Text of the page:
Sunday, 29 September 2013

Tales, Trails and Travels

This week I escaped from the kampung to see a little more of Malaysian culture and to take the opportunity to track down something I've been looking forward to seeing for several years.....
First stop was KL to the Muzium Negara, which celebrates its 50th anniversary in this location this year, and another trip to the Muzium Tekstil Negara.  In both museums I was particularly interested in the crafts of the orang asli, the indigenous people of Peninsular Malaysia. Officially there 18 tribes which comprise three groups: the Semang,  the Senoi and the Proto-Malay. Here is a detail of a Mah-Meri (Senoi) women's skirt made of origami mengkuang leaves.
Origami skirt worn over a bark cloth skirt made from Terap tree.
Origami ornaments such as headdress, shoulder sash and cummerbund are also worn. Another display of intricately woven hats caught my eye.  Unfortunately no information about them on the display.

FInely woven hast with bright red pom-poms
From KL I caught the bus to the Cameron Highlands with two items on my agenda - the first to walk the final trail taken by missing textile designer Jim Thompson, and the second to finally come face to face with the Rafflesia,  the largest flower in the world. 

The Cameron Highlands occupies an area the size of Singapore, and are situated 200km from Kuala Lumpur in Pehang, bordering Perak. They are the highest point in Malaysia - 1135 to1839m above sea level - and are therefore a popular cool climate destination for nationals and tourists alike and are the site of many large tea plantations. The bus ride there can be a terrifying 4 hour ordeal, on very windy narrow roads with fearless bus drivers overtaking anything and everything on the way. Needless to say, not pleasant for those who suffer from motion sickness (or for those who don't!).  The best way to get through it is probably close your eyes and ears and try to sleep as soon as possible. 

View of one of the Boh Tea plantations
Jim Thompson was an American businessman who revitalized the Thai silk industry in the 50's and 60's, saving it from extinction. Although his work lives on, he himself disappeared whilst on a trip to the Cameron Highlands in March 1967.  After attending a church service in the morning, he left Moonlight Cottage in the afternoon for a stroll.  
This is Sunlight Bungalow, Moonlight Bungalow in the background.
Although he knew the area well, and was a keen walker, no trace of him was ever found.  Several theories exist - that he was eaten by tigers; that he had been kidnapped by communists; that he was a victim of a hit-and-run accident and his body hidden; that he was killed by an orang asli trap; that he had planned his own disappearance or even committed suicide. Unfortunately we may never know as no trace of him could be found despite hiring groups of orang asli  trackers, police, military, and foreign experts. The two cottages that he and his friends occupied that weekend - Moonlight and Sunlight Bungalows - have new owners who do not allow visitors in, although you can rent them to stay in, although at the time of my visit they were still undergoing renovations.

We were not allowed past the Sunlight Bungalow unfortunately.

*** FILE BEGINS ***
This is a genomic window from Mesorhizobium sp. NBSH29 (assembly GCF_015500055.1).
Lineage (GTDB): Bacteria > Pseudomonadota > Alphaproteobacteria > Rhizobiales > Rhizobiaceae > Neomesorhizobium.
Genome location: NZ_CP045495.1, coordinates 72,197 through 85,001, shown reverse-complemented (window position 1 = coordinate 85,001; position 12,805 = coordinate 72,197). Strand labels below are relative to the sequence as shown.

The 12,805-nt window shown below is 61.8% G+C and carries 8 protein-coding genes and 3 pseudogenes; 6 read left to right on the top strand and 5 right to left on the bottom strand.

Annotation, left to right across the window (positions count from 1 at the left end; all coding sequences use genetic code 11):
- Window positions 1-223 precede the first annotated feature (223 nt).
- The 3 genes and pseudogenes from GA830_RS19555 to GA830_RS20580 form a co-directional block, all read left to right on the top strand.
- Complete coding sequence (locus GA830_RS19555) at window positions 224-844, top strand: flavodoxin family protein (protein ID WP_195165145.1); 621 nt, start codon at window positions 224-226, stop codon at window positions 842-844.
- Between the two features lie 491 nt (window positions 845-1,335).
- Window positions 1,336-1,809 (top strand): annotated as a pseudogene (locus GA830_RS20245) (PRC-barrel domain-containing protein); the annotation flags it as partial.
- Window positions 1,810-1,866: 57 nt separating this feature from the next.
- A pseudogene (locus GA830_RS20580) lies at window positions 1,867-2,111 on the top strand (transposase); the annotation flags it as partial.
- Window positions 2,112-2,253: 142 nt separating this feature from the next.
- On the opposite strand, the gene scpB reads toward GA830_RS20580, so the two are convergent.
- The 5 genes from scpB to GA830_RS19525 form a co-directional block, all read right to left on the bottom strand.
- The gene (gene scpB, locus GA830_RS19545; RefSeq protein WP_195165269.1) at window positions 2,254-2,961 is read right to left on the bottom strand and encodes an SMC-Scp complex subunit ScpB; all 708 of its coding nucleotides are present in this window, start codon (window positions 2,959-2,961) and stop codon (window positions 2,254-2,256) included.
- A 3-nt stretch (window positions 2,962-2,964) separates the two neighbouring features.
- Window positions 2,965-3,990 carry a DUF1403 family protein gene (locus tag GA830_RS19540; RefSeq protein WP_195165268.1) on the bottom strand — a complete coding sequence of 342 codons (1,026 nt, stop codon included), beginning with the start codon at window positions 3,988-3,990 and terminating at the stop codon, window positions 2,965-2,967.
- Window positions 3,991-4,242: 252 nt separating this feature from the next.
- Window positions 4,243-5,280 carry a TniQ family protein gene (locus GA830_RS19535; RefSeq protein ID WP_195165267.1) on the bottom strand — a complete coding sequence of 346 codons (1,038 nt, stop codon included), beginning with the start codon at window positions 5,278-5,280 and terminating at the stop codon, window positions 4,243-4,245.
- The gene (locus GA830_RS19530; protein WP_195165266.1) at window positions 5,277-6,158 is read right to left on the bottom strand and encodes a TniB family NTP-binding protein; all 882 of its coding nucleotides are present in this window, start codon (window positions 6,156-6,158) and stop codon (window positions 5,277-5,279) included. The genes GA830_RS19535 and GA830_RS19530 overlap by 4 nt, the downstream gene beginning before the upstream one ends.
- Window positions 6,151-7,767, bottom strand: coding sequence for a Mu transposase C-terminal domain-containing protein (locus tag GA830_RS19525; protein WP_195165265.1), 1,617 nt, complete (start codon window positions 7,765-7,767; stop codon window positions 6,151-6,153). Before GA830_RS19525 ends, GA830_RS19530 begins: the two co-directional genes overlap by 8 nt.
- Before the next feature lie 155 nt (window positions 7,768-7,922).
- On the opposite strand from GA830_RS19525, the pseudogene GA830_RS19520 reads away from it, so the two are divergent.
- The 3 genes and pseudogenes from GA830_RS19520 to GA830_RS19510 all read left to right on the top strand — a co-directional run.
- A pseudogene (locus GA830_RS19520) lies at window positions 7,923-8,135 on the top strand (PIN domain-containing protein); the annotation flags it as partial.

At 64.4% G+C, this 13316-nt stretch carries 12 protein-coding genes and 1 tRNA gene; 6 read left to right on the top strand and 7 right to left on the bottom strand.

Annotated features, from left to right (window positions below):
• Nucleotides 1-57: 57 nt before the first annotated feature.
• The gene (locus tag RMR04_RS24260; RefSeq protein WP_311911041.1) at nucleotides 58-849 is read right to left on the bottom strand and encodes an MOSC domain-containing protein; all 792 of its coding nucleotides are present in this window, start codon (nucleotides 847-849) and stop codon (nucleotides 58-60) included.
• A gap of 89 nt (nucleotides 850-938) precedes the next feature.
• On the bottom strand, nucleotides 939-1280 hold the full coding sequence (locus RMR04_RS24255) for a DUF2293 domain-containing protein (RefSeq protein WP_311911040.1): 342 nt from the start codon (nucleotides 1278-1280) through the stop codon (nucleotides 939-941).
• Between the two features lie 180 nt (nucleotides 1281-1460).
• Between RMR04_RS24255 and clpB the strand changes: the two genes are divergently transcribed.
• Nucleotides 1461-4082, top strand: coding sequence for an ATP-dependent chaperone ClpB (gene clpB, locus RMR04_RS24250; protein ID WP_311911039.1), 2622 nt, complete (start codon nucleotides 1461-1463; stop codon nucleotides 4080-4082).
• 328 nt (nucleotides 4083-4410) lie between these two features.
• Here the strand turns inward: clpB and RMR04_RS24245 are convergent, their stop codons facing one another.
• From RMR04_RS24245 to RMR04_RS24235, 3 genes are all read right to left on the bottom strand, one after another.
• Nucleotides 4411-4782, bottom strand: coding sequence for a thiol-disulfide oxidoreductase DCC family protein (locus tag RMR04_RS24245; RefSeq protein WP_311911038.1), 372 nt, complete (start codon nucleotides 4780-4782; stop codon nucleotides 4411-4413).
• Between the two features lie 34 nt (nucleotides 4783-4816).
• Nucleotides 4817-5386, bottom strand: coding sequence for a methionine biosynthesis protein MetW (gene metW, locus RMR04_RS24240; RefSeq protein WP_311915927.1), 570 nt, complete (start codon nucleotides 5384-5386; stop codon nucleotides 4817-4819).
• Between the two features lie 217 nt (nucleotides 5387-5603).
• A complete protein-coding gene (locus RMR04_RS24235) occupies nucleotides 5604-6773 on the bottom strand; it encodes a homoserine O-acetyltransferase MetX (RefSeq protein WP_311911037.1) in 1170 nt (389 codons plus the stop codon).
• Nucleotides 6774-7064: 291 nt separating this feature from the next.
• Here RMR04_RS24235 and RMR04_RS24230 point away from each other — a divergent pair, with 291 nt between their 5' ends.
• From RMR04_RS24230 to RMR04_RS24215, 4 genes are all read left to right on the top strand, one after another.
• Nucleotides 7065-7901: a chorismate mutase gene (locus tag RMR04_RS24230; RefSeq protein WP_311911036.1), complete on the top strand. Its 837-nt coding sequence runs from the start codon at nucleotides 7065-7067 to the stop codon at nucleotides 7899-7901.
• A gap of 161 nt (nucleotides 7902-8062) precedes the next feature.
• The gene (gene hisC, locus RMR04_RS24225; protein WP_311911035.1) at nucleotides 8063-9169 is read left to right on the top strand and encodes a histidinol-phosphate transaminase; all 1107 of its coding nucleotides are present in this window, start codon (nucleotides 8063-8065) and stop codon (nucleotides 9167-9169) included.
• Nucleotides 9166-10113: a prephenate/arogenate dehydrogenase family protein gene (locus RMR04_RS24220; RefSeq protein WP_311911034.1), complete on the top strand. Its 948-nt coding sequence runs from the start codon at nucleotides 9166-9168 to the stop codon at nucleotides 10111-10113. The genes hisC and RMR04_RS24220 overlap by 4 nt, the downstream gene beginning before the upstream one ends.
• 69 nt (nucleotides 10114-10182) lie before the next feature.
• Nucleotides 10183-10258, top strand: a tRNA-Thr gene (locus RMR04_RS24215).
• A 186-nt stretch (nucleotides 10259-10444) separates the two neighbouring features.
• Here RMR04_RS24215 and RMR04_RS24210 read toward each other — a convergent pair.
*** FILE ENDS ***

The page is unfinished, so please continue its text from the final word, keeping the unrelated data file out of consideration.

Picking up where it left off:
There was no silken thread to follow down that trail, so I then went in pursuit of the Rafflesia that I had really wanted to see last year when I was in Sarawak. To find the Rafflesia you must book to an organised trek with a tour guide, as these plants are found deep within orang asli land.  We drove for about an hour to get to the kampung and then the walk into the jungle was a hot and humid hour and a half. The orang asli scout out flowering Rafflesia for the trekking companies, and this eco-tourism has now become a valuable source of income for their kampung. High priority is placed on not disturbing the environment as we trek in and out in order to preserve it for the future.
Yes, I do know which is the more stunning redhead!
More information about the Rafflesia can be found here but basically this Southeast Asian plant is parasitic on the members of the genus Tetrastigma.  It has no roots or leaves and lives unobserved inside the stems and roots of its host.  It only becomes visible when the buds break through the bark and develop into the largest single flower in the world.  

A view inside the Rafflesia
This Rafflesia is probably Rafflesia arnoldii  (there are 28 species of Rafflesia)  and it was around two days old when we came to meet it.  It is more commonly known as the 'corpse-flower' because it exudes a distinct dead meat smell in order to attract its pollinators, the carrion flies. I did put my nose inside and it had a very funky smell, although this gets stronger at night.

Beautiful ornamentation on the inside and on the 'petals'
Nearby we found another bud getting ready to unfold, although that would probably take a few more months, as they take up to a year to develop. 
Rafflesia bud getting ready to open.
I caught the fast train back to Sungai Buloh from Ipoh, in Perak which developed during the 19th century through tin mining.  It has some lovely old Straits Chinese shop-houses, although many in Old Ipoh are derelict and look ripe for demolition.  However, there were a few trendy cafes that had managed to keep the old facades and embrace the new on the inside.
Old town Ipoh kedai
Back in Rimbun Dahan I found this banana flower which had broken off in the wind. I love it's sculptural form and rich colours.
The banana flower, or bunga pisang.
I was also back in time for a large dinner party with some visitors from the Singapore Botanic Gardens. It was also time to say good-bye to Carlo Gernale, who has finished his 3-month residency and flies back to the Philipines. Selamat tinggal, kawan saya.

sehingga minggu depan

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